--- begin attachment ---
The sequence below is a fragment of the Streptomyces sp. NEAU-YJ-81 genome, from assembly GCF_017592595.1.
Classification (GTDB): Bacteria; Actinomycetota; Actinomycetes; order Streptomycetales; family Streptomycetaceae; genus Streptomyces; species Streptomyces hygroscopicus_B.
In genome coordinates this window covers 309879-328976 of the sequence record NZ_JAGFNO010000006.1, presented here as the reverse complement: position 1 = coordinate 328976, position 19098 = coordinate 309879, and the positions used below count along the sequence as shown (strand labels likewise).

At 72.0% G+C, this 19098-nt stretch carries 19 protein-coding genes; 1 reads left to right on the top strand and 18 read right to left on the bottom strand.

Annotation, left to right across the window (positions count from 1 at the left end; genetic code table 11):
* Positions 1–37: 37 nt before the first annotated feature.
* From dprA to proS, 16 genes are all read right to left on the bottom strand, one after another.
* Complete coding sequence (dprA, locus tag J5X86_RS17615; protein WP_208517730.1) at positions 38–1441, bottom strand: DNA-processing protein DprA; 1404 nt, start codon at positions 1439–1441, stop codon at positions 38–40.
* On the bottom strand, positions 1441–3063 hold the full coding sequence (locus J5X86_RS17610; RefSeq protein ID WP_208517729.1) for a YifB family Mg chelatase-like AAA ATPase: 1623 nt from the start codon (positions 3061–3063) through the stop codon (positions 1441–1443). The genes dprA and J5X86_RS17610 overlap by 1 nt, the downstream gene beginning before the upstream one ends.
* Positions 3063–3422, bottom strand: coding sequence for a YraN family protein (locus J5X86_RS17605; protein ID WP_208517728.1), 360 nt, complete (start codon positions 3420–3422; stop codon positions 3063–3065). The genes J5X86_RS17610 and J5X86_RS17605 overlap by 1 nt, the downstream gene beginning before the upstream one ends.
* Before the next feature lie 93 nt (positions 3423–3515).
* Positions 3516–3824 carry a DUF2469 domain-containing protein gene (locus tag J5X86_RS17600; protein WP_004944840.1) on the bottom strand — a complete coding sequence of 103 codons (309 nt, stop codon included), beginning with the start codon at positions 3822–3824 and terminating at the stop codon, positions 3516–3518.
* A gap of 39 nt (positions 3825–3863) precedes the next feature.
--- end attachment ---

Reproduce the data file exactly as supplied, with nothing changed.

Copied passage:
The sequence below is a fragment of the Streptomyces sp. NEAU-YJ-81 genome, from assembly GCF_017592595.1.
Classification (GTDB): Bacteria; Actinomycetota; Actinomycetes; order Streptomycetales; family Streptomycetaceae; genus Streptomyces; species Streptomyces hygroscopicus_B.
In genome coordinates this window covers 309879-328976 of the sequence record NZ_JAGFNO010000006.1, presented here as the reverse complement: position 1 = coordinate 328976, position 19098 = coordinate 309879, and the positions used below count along the sequence as shown (strand labels likewise).

At 72.0% G+C, this 19098-nt stretch carries 19 protein-coding genes; 1 reads left to right on the top strand and 18 read right to left on the bottom strand.

Annotation, left to right across the window (positions count from 1 at the left end; genetic code table 11):
* Positions 1–37: 37 nt before the first annotated feature.
* From dprA to proS, 16 genes are all read right to left on the bottom strand, one after another.
* Complete coding sequence (dprA, locus tag J5X86_RS17615; protein WP_208517730.1) at positions 38–1441, bottom strand: DNA-processing protein DprA; 1404 nt, start codon at positions 1439–1441, stop codon at positions 38–40.
* On the bottom strand, positions 1441–3063 hold the full coding sequence (locus J5X86_RS17610; RefSeq protein ID WP_208517729.1) for a YifB family Mg chelatase-like AAA ATPase: 1623 nt from the start codon (positions 3061–3063) through the stop codon (positions 1441–1443). The genes dprA and J5X86_RS17610 overlap by 1 nt, the downstream gene beginning before the upstream one ends.
* Positions 3063–3422, bottom strand: coding sequence for a YraN family protein (locus J5X86_RS17605; protein ID WP_208517728.1), 360 nt, complete (start codon positions 3420–3422; stop codon positions 3063–3065). The genes J5X86_RS17610 and J5X86_RS17605 overlap by 1 nt, the downstream gene beginning before the upstream one ends.
* Before the next feature lie 93 nt (positions 3423–3515).
* Positions 3516–3824 carry a DUF2469 domain-containing protein gene (locus tag J5X86_RS17600; protein WP_004944840.1) on the bottom strand — a complete coding sequence of 103 codons (309 nt, stop codon included), beginning with the start codon at positions 3822–3824 and terminating at the stop codon, positions 3516–3518.
* A gap of 39 nt (positions 3825–3863) precedes the next feature.